Call to re­vamp Ma­sons Gar­dens

Western Suburbs Weekly - - News -

FOR­MER WA Op­po­si­tion En­vi­ron­ment spokesman Bernie Masters says Ma­sons Gar­dens in Dalkeith has be­come “lit­tle more than a weed-filled mud hole”.

The en­vi­ron­men­tal sci­en­tist, who used to live in Pep­per­mint Grove, said the City of Ned­lands needed to en­gage an ex­pe­ri­enced wet­land ecol­o­gist to cre­ate a draft redevelopment and man­age­ment plan, fol­lowed by com­mu­nity con­sul­ta­tion.

Mr Masters said he had fond mem­o­ries of ex­plor­ing Ma­sons Gar­dens with neigh­bour­hood chil­dren in the 1960s, which sparked his in­ter­est in science from a young age.

“When I was given my first mi­cro­scope as a birth­day present, wa­ter sam­ples from this site showed the di­ver­sity of the site’s aquatic life,” he said.

“Now most of the plants are ex­otic weeds, with Euro­pean wil­lows the most com­mon tree.

“The new con­crete-lined wet­land cre­ated up­s­lope of the orig­i­nal wet­land is mod­er­ately at­trac­tive, but lacks di­ver­sity, and is full of in­tro­duced fish and sur­rounded by signs that ban chil­dren from ex­plor­ing and en­joy­ing this ar­ti­fi­cial en­vi­ron­ment.”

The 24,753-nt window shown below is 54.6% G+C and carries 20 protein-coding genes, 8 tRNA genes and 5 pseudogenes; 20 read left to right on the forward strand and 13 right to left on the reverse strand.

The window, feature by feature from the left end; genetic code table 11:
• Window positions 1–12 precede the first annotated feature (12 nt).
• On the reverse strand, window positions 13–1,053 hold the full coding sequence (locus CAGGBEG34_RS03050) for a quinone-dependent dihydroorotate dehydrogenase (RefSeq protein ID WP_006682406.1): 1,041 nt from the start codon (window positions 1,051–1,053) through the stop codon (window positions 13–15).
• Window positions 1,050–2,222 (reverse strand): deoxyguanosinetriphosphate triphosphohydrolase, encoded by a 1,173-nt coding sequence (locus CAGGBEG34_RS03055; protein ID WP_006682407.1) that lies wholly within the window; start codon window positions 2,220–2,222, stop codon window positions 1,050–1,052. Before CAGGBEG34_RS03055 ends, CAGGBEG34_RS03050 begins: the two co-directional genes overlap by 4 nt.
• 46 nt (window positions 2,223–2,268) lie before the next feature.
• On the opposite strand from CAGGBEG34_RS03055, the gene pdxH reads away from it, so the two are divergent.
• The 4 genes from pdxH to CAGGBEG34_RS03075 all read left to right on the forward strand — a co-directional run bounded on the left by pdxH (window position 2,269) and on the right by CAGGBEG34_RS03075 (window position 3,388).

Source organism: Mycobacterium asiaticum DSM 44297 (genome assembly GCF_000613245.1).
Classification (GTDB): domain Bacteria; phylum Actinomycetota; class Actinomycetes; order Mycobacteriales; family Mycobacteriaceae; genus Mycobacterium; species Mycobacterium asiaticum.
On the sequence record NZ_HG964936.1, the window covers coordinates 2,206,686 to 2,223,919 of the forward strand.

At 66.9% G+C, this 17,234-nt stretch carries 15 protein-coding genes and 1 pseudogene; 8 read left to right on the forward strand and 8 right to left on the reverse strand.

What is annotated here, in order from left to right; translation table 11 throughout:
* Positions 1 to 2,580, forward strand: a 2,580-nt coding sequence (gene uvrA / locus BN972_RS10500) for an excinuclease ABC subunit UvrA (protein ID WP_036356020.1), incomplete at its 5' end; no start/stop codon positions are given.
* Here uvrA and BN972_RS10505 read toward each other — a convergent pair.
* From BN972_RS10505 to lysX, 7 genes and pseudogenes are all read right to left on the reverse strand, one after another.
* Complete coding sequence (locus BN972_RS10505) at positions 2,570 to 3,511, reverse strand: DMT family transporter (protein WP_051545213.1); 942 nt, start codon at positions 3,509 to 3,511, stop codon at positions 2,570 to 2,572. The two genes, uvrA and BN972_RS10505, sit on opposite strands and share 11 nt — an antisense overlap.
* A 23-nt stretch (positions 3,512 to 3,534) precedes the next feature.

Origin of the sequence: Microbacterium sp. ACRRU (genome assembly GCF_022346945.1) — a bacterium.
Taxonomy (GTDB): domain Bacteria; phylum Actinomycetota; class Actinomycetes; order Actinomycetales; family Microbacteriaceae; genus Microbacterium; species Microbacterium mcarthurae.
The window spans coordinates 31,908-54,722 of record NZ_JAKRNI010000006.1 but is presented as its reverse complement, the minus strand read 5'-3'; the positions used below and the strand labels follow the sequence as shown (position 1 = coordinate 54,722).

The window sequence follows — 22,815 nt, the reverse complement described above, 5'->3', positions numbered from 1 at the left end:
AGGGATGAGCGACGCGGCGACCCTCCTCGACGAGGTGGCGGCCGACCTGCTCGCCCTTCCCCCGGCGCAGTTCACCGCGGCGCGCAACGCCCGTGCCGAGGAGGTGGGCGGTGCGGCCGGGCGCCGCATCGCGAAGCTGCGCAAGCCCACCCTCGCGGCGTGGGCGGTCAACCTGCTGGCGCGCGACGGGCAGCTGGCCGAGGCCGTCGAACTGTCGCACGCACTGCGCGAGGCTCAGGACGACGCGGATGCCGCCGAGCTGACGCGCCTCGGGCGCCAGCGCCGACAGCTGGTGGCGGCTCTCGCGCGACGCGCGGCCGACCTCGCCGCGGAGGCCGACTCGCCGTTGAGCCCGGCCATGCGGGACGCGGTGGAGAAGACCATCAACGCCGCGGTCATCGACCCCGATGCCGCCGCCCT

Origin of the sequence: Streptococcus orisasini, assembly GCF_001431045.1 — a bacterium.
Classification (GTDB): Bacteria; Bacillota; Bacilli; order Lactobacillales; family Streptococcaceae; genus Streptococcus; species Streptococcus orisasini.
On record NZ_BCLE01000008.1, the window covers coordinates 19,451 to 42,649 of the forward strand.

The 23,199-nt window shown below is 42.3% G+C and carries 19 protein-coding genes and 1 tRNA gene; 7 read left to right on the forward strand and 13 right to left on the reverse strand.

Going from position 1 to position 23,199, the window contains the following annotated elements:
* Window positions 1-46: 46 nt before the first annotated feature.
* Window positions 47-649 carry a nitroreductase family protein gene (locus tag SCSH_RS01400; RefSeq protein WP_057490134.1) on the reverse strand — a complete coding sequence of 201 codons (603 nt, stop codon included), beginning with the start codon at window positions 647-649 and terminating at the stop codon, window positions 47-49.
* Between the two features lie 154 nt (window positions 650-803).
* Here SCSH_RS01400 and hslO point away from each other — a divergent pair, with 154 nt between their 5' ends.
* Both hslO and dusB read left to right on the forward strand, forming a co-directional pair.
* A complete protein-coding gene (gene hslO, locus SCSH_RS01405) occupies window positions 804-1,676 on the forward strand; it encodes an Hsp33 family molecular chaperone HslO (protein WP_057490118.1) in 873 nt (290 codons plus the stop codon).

Mr Masters said the City needed to re­place the weeds and non-na­tive plants with lo­cal species and deepen the wet­land to in­crease wa­ter vol­ume and nat­u­ral bio­di­ver­sity.

“As pretty as the whole gar­den area may ap­pear to the causal ob­server, the big­gest losers are the chil­dren of Ned­lands and Dalkeith who have lost an op­por­tu­nity to ‘na­ture play’,” he said.

Ned­lands act­ing chief ex­ec­u­tive Mark Goodlet said the City did not have plans to turn Ma­sons Gar­dens into a per­ma­nent wet­land.

Mr Goodlet said the City had be­gun erad­i­cat­ing the most abun­dant ex­otic tree species, box el­der, but would not re­move the wil­low trees as they were planted more than 20 years ago.

“The sump in the mid­dle of the park is a nat­u­rally oc­cur­ring low point in the land­scape and as such it is a semi-per­ma­nent wet­land for an only short pe­riod of the year be­fore dry­ing out as the weather moves into sum­mer,” he said.

“The man-made ponds were specif­i­cally de­signed as a con­ser­va­tion project to ac­com­mo­date the ob­long tur­tles when the sump dried out.”

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